ISVs like Zimbra are leveraging the zero cost model for Ubuntu for their own immediate benefit..but that does not build a sustainable support model for either Canonical nor Ubuntu. Zimbra isn’t staffing any Core ubuntu developers are they? Are they paying for infrastructure and bandwidth that Ubuntu needs to do the packaging work are they?


          • Alan Bell says:

            Zimbra was in the partner repo? There is something called zarafa in the Hardy partner repo, but I am unaware of Zimbra ever being there. It would be good if it was because Zimbra is a royal pain to install (or was last time I tried). Looking back through the partner repos for the various releases there is an interesting collection of applications coming and going. I don’t quite know what it means but I think I might have a go at assembling the data to see if it is interesting.

          • Alan Lord says:

            @Alan Bell, There was a press release many moons ago that Zimbra was “going to be” in the repos. It happened at a similar time to the announcement of Alfresco going there too.

            I don’t ever recall Zimbra actually getting there and it took an age for Alfresco only for it to disappear again.

            But this is a good discussion as it is clearly a problem worthy of solving IMHO.

          • Jef Spaleta says:

            The zdesktop product was available for at least Hardy. The server product never was.


  • Ludovic Claude says:

    I would add: dear Matt, please read your charts without bias. Java is a great development environment, you have a very vast amount of developers who know the language, it’s now fully open-source (Open JDK is GPL licensed, and there are some very successful open source projects written in Java – Eclipse, Tomcat, Azureus and many more). So put more work to make Ubuntu more attractive to Java developers, and you will be rewarded with more great software for your platform.

    • Matt Asay says:

      Thanks, Ludovic. Don’t get me wrong: I love Java. Just remember that my CNET blog is an industry blog. I try to capture big-picture stuff there that may not reflect my views on everything (i.e., I try to report, though I’m not unbiased) and often won’t reflect Canonical’s perspective.

      I spent too long at a Java company to discard Java. 🙂

  • Adam Hardy says:

    “We don’t think “Open Core” is the right way.”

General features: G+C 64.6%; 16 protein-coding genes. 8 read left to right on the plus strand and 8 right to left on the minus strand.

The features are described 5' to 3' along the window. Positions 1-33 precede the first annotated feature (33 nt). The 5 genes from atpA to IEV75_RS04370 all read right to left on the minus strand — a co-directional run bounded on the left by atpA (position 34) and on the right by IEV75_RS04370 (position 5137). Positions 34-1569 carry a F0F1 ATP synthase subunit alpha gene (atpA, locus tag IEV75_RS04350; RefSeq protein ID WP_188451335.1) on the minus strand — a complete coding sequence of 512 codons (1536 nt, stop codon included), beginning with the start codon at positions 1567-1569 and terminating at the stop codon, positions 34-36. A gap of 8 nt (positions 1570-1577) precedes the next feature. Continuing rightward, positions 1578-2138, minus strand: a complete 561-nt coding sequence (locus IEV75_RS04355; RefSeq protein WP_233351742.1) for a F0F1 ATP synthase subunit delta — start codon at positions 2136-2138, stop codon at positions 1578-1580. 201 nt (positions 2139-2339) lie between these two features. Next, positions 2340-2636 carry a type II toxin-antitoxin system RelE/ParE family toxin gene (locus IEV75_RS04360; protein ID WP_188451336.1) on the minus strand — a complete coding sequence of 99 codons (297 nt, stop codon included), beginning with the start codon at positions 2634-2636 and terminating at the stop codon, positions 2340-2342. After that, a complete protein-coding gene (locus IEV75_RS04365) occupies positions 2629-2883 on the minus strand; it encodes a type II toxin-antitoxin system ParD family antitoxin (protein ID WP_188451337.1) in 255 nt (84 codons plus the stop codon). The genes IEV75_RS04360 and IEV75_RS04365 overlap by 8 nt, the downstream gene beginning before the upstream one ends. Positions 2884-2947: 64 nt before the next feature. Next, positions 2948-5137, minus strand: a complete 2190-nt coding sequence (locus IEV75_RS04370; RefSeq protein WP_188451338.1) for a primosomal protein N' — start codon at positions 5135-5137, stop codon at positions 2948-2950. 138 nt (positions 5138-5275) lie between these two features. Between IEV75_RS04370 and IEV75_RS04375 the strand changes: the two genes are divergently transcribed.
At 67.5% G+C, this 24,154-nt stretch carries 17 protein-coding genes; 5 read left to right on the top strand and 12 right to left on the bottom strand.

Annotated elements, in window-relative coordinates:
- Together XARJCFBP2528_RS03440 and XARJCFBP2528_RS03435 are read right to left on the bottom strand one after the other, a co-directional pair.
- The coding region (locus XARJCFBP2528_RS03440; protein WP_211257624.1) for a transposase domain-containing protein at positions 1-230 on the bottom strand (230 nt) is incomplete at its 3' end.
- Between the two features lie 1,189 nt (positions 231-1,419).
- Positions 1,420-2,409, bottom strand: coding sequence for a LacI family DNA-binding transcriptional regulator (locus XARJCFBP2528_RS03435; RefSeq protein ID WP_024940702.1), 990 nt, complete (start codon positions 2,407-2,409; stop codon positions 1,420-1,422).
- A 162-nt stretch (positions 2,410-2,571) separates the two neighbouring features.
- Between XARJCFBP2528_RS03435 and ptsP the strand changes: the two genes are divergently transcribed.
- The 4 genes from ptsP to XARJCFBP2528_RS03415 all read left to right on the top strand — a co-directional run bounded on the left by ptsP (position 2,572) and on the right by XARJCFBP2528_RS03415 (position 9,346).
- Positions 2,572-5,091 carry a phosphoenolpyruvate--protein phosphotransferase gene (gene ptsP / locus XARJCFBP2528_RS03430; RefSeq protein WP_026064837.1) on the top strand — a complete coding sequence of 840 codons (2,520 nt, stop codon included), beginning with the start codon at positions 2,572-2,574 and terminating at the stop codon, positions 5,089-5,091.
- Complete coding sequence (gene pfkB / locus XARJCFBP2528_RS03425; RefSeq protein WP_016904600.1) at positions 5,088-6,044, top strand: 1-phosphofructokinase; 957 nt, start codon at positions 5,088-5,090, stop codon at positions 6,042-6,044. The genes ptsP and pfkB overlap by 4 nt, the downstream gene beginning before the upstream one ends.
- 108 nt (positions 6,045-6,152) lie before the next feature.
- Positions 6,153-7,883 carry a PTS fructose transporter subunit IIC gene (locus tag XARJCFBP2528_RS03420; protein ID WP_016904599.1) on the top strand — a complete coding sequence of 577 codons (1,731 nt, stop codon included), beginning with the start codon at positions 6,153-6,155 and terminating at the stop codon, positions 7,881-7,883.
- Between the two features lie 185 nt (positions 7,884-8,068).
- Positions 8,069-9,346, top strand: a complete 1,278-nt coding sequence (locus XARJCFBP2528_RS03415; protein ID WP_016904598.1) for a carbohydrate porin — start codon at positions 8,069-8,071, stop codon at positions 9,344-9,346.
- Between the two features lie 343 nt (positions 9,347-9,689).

That’s why they didn’t hire you as COO.

    You lecturing Matt Assay how to run a business makes as much sense as Britain’s prime minister telling Linus how to maintain the Linux kernel.

    I know you feel important saying stuff like this publically but at the end of the day nobody who knows what they are doing is going to pay any attention to what you say. (Other than the fact that successful business people will probably be nice enough to make you feel as if you were somehow acknowledged.)

  • Bruno Girin says:

    I added this as solution #17 to this idea on Launchpad and linked back to this post. Alan & Alan, I completely agree with you.

  • Daeng Bo says:

    Quickly, Launchpad and Ground Control are certainly a revolution for Ubuntu development, but only if Ubuntu and Canonical actually _promote_ them. Right now, the Ubuntu Developer page just talks about packaging, not about how to get started writing anything. Quite sad, really.

    I just posted a blog about this fact. Since this kind of change in policy requires someone at a high level (e.g. Matt?) to make a decision about this, I don’t believe there’s anything I can do personally.

  • Matt Asay says:

    Jef, very good points, and I think I’m on the record enough over the past 10 years as to my admiration for Red Hat to not have to defend that further here. My thoughts on the company haven’t changed. It is an awesome organization (as I’m in the middle of blogging for cnet right now).

    I do think that Red Hat’s enterprise focus has left it exposed at the community level (Ubuntu has a much broader user base than Fedora), but that’s only a useful data point/point of differentiation if Canonical does something with it. We have plans on that score (which predate me joining the company), but there’s a lot of work to do (as you rightly point out).

    I personally feel that there is a lot of room for both companies in the market. There’s a heck of a lot of non-Linux stuff out there, and between the two companies I think we can nail it.

    • Jef Spaleta says:

      Between Red Hat and Canonical? What there’s no place for Google in your vision of a linux future? From where I sit, Google seem to be gearing up to fight directly with Apple for dominance of the growing consumer mobility sector. I think Google is going to nail it and push other linux offerings out except maybe for Nokia. I’m not really sure where that leaves Canonical.


      • Holy crap, Jef, please stop depressing me. Google dominating the Linux future? it’s bad enough that it’s Tuesday…

        • Jef Spaleta says:

          It’s not my fault that the reality of Google’s march towards the Google neural implant is depressing. I’m just the messenger. None of us are going to escape getting one of those things implanted. But now that you know that, you can now make the most out of your remaining years of freedom before we are all assimilated.